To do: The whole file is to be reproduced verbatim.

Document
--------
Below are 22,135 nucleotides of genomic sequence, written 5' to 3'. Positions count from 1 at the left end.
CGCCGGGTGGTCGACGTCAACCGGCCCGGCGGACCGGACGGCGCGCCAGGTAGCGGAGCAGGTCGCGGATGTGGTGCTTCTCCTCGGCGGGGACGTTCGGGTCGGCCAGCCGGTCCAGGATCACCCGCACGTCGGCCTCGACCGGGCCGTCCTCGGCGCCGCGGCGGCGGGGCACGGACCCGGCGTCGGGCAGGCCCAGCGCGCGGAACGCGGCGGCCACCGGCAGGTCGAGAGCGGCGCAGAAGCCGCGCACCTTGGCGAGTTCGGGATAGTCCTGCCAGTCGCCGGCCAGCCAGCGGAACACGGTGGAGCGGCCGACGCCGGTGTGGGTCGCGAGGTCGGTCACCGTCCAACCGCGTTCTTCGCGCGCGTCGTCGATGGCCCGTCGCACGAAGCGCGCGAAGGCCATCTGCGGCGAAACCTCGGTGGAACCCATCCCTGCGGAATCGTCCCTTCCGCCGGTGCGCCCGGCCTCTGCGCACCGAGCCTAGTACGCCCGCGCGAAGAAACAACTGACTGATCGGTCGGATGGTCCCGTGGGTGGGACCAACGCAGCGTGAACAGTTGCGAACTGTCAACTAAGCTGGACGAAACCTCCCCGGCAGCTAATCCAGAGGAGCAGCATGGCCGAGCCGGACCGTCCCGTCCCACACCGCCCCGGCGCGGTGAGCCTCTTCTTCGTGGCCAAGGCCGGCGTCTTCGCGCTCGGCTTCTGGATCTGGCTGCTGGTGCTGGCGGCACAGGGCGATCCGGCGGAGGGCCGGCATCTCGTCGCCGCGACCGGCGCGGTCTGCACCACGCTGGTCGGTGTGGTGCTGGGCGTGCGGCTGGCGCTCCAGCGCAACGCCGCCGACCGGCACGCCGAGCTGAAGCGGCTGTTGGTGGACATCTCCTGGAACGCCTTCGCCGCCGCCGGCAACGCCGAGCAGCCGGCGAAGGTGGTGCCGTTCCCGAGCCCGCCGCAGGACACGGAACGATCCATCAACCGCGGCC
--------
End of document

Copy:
Below are 22,135 nucleotides of genomic sequence, written 5' to 3'. Positions count from 1 at the left end.
CGCCGGGTGGTCGACGTCAACCGGCCCGGCGGACCGGACGGCGCGCCAGGTAGCGGAGCAGGTCGCGGATGTGGTGCTTCTCCTCGGCGGGGACGTTCGGGTCGGCCAGCCGGTCCAGGATCACCCGCACGTCGGCCTCGACCGGGCCGTCCTCGGCGCCGCGGCGGCGGGGCACGGACCCGGCGTCGGGCAGGCCCAGCGCGCGGAACGCGGCGGCCACCGGCAGGTCGAGAGCGGCGCAGAAGCCGCGCACCTTGGCGAGTTCGGGATAGTCCTGCCAGTCGCCGGCCAGCCAGCGGAACACGGTGGAGCGGCCGACGCCGGTGTGGGTCGCGAGGTCGGTCACCGTCCAACCGCGTTCTTCGCGCGCGTCGTCGATGGCCCGTCGCACGAAGCGCGCGAAGGCCATCTGCGGCGAAACCTCGGTGGAACCCATCCCTGCGGAATCGTCCCTTCCGCCGGTGCGCCCGGCCTCTGCGCACCGAGCCTAGTACGCCCGCGCGAAGAAACAACTGACTGATCGGTCGGATGGTCCCGTGGGTGGGACCAACGCAGCGTGAACAGTTGCGAACTGTCAACTAAGCTGGACGAAACCTCCCCGGCAGCTAATCCAGAGGAGCAGCATGGCCGAGCCGGACCGTCCCGTCCCACACCGCCCCGGCGCGGTGAGCCTCTTCTTCGTGGCCAAGGCCGGCGTCTTCGCGCTCGGCTTCTGGATCTGGCTGCTGGTGCTGGCGGCACAGGGCGATCCGGCGGAGGGCCGGCATCTCGTCGCCGCGACCGGCGCGGTCTGCACCACGCTGGTCGGTGTGGTGCTGGGCGTGCGGCTGGCGCTCCAGCGCAACGCCGCCGACCGGCACGCCGAGCTGAAGCGGCTGTTGGTGGACATCTCCTGGAACGCCTTCGCCGCCGCCGGCAACGCCGAGCAGCCGGCGAAGGTGGTGCCGTTCCCGAGCCCGCCGCAGGACACGGAACGATCCATCAACCGCGGCC